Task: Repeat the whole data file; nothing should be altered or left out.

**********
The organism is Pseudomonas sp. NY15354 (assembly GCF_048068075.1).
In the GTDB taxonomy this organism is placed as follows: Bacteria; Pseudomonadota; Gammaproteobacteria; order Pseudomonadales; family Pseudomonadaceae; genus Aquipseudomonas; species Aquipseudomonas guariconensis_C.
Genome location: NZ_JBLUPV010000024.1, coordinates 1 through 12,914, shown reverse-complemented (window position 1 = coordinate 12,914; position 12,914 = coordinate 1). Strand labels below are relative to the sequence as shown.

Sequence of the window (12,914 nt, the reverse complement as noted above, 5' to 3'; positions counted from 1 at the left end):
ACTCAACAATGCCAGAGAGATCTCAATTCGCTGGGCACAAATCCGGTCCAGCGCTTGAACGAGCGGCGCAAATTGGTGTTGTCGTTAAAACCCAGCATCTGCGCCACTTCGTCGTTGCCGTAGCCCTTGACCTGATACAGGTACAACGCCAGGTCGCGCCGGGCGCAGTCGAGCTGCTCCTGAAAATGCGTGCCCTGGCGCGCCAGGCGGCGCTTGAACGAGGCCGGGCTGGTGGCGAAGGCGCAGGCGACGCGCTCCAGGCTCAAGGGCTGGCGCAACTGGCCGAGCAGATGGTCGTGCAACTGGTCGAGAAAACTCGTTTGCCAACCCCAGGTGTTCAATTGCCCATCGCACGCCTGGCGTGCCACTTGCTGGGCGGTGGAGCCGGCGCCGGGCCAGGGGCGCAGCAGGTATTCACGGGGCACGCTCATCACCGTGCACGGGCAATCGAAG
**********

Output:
The organism is Pseudomonas sp. NY15354 (assembly GCF_048068075.1).
In the GTDB taxonomy this organism is placed as follows: Bacteria; Pseudomonadota; Gammaproteobacteria; order Pseudomonadales; family Pseudomonadaceae; genus Aquipseudomonas; species Aquipseudomonas guariconensis_C.
Genome location: NZ_JBLUPV010000024.1, coordinates 1 through 12,914, shown reverse-complemented (window position 1 = coordinate 12,914; position 12,914 = coordinate 1). Strand labels below are relative to the sequence as shown.

Sequence of the window (12,914 nt, the reverse complement as noted above, 5' to 3'; positions counted from 1 at the left end):
ACTCAACAATGCCAGAGAGATCTCAATTCGCTGGGCACAAATCCGGTCCAGCGCTTGAACGAGCGGCGCAAATTGGTGTTGTCGTTAAAACCCAGCATCTGCGCCACTTCGTCGTTGCCGTAGCCCTTGACCTGATACAGGTACAACGCCAGGTCGCGCCGGGCGCAGTCGAGCTGCTCCTGAAAATGCGTGCCCTGGCGCGCCAGGCGGCGCTTGAACGAGGCCGGGCTGGTGGCGAAGGCGCAGGCGACGCGCTCCAGGCTCAAGGGCTGGCGCAACTGGCCGAGCAGATGGTCGTGCAACTGGTCGAGAAAACTCGTTTGCCAACCCCAGGTGTTCAATTGCCCATCGCACGCCTGGCGTGCCACTTGCTGGGCGGTGGAGCCGGCGCCGGGCCAGGGGCGCAGCAGGTATTCACGGGGCACGCTCATCACCGTGCACGGGCAATCGAAG